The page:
On a new Internet Traffic Matrix (Completion) Problem, Walter Willinger. During the last 10 years, the problem of inferring the intra-domain traffic matrix of large networks (e.g., AT&T, Sprint) has morphed from an active research topic with important practical applications into a non-problem -- many of today's networks are now instrumented to measure the traffic matrix directly, without any need for inference or estimation.  However, it seems safe to predict that the next 10 years will see significant research activities on a new and more challenging traffic matrix problem; that is, inferring the Internet's inter-domain traffic matrix that describes the, say, hourly or daily traffic volumes exchanged between the various networks that define the Internet as a "network of networks." In this talk, I will discuss some of the challenges that arise when working with this matrix including the problem formulation itself, potential solution methods, and the all-important validation requirements.
Easy Does It: Dense and Sparse Spectral Estimation Algorithms that Are User Parameter Free, Jian Li. User parameter free algorithms, like the simple fast Fourier transform (FFT), are easy to use and are desirable for diverse practical applications. However, the data‐independent FFT algorithm suffers from poor resolution and high sidelobe level problems. Many parametric, nonparametric, and sparse (semi‐parametric) spectral estimation algorithms have been introduced in the literature. They possess super resolution and low sidelobe level properties. However, most of these algorithms are not user parameter free, making them difficult to use in practical applications. Many of these algorithms are sensitive to data model errors and/or require second‐order statistics of the measurement vector. We present herein an iterative adaptive approach (IAA) for dense spectral estimation and a sparse learning via iterative minimization (SLIM) algorithm for sparse spectral estimation. Both algorithms are user parameter free, with the dense algorithm more accurate and the sparse algorithm computationally more efficient.
Point process modeling for directed interaction networks, Patrick J. Wolfe. Network data often take the form of repeated interactions between senders and receivers tabulated over time. We introduced a framework to treat these directed interactions as a multivariate point process: a Cox multiplicative intensity model using covariates that depend on the history of the process. We are able to show consistency and asymptotic normality for the resulting partial-likelihood-based estimators under suitable regularity conditions, and describe an efficient procedure for fitting.  We also show how to explicitly treat multicast interactions--those involving a single sender but multiple receivers--in this framework.  A motivating data example shows the effects of reciprocation and group-level preferences on message sending behavior in a corporate e-mail network. (Joint work with Patrick Perry)
Sublinear Time, Measurement-Optimal, Sparse Recovery For All, Martin Strauss. An approximate sparse recovery system in ell_1 norm formally consists of parameters N, k, epsilon an m-by-N measurement matrix, Phi, and a decoding algorithm, D.  Given a vector, x, where x_k denotes the optimal k-term approximation to x, the system approximates x by hat_x = D(Phi.x), which must satisfy                                                       ||hat_x - x||_1  <=  (1+epsilon)||x - x_k||_1.Among the goals in designing such systems are minimizing m and the runtime of D.  We consider the ``forall'' model, in which a single matrix Phi is used for all signals x. All previous algorithms that use the optimal number O(k log(N/k)) of measurements require superlinear time Omega(N log(N/k)).  In this paper, we give the first algorithm for this problem that uses the optimum number of measurements (up to factors of epsilon) and runs insublinear time o(N) when k=o(N), assuming access to a data structure requiring space and preprocessing a bit more than N. Joint work with Ely Porat.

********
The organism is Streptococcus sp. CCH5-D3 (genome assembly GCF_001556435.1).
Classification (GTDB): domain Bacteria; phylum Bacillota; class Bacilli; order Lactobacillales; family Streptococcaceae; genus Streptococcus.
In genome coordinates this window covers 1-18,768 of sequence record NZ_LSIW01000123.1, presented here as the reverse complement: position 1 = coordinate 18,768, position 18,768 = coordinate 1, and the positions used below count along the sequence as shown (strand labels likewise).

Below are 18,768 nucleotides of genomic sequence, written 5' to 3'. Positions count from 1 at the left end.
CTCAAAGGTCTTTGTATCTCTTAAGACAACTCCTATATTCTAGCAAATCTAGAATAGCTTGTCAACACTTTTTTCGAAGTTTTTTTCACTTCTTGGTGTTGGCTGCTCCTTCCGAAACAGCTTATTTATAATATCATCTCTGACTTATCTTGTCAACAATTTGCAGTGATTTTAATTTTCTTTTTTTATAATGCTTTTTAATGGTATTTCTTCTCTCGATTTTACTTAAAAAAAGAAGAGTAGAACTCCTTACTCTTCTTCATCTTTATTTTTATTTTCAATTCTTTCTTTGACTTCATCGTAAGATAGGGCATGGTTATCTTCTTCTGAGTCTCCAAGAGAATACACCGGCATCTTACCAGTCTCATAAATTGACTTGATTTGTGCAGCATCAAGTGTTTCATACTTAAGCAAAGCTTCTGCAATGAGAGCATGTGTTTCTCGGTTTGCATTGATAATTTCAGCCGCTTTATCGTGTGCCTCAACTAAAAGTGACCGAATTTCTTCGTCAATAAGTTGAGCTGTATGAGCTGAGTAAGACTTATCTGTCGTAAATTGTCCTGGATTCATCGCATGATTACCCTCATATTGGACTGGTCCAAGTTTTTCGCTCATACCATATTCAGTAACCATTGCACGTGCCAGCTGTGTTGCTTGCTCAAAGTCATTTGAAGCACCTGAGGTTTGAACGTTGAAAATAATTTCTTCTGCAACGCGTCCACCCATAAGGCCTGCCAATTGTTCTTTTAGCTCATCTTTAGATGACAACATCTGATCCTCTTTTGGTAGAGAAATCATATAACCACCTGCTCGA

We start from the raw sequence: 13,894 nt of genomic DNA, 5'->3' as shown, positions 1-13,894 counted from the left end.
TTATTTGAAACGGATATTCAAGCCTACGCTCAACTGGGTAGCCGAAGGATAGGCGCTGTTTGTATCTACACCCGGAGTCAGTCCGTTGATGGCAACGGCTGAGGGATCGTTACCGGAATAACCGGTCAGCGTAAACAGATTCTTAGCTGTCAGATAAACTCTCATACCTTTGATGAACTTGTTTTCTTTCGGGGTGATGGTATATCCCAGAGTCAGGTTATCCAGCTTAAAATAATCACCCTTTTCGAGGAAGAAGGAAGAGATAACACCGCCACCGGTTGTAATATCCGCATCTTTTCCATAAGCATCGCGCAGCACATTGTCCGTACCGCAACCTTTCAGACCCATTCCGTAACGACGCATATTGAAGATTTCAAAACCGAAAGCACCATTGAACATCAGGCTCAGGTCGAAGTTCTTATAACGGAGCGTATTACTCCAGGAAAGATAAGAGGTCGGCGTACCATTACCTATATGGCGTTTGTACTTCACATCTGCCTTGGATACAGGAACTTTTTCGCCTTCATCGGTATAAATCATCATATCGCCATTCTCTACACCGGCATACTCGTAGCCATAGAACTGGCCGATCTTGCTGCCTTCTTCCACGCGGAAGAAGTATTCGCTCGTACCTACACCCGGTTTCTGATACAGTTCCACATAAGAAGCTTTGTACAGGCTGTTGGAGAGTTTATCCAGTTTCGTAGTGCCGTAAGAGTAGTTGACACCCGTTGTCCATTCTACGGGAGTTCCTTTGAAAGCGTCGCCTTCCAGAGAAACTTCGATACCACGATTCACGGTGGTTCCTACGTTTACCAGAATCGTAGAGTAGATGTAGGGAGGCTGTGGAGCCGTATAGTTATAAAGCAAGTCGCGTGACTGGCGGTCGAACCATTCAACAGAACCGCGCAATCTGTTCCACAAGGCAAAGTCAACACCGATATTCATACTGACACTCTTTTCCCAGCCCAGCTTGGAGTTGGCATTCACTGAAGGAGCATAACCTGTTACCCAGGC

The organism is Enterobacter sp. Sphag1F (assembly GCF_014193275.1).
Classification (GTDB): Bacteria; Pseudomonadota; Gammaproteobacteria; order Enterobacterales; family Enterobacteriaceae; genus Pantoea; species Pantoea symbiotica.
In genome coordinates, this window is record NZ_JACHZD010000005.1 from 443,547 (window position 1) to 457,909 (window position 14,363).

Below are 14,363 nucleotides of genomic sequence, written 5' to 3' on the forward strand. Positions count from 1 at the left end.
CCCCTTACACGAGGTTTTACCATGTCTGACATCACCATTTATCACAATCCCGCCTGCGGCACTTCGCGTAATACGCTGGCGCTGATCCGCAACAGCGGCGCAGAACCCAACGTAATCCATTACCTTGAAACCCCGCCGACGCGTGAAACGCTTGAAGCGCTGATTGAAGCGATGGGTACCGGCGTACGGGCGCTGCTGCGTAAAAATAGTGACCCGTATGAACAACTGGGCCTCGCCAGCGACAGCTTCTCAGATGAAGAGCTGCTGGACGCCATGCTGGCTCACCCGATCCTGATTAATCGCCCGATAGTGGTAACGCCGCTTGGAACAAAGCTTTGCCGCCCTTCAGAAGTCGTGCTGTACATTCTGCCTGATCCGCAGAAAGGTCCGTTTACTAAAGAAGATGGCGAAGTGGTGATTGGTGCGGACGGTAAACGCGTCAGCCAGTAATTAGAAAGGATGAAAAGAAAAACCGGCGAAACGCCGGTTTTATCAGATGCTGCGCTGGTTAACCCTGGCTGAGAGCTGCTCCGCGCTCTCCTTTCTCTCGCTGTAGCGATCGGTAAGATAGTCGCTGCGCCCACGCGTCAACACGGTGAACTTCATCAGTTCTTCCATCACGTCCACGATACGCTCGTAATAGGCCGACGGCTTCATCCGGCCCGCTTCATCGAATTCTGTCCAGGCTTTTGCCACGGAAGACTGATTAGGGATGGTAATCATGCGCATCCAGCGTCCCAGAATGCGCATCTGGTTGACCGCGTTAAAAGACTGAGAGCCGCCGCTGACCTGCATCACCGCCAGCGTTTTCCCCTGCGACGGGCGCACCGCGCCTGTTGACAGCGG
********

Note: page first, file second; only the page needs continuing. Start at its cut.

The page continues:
Multi-task Averaging, Maya Gupta. We investigate a similarity-based additive regularization for jointly estimating the means of T random variables from iid samples, which we refer to as multi-task averaging.  We show that this simple multi-task formulation has surprising theoretical properties, and broad applicability to real problems.
Smoothing Proximal Gradient Method for General Structured Sparse Regression, Eric Xing. In many modern problems across areas such as genomics, computer vision, and natural language process, one is interested in learning a Sparse Structured Input-Output Regression Model (SIORM), in which the input variables of the model such as variations on a human genome bear rich structure due to the genetic and functional dependences between entities in the genome; and the output variables such as the disease traits are also structured because of their interrelatedness. A SIORM can nicely capture rich structural properties in the data, but raises severe computational and theoretical challenge on consistent model identification. In this talk, I will present algorithms and theories for learning Sparse SIORMs of various kinds in high dimensional input/output space, with a fast and highly scalable optimization procedure, and strong statistical guarantees. In particular, we investigate a smoothing proximal gradient method, which can solve structured sparse regression problems with a smooth convex loss and a wide spectrum of structured-sparsity-inducing penalties. Our method achieves a convergence rate significantly faster than the standard first-order method, subgradient method, and is much more scalable than the most widely used interior-point method. I will demonstrate application of our approach to problems in large-scale genome association analysis and web image understanding. This is joint work with Xi Chen and Seyoung Kim.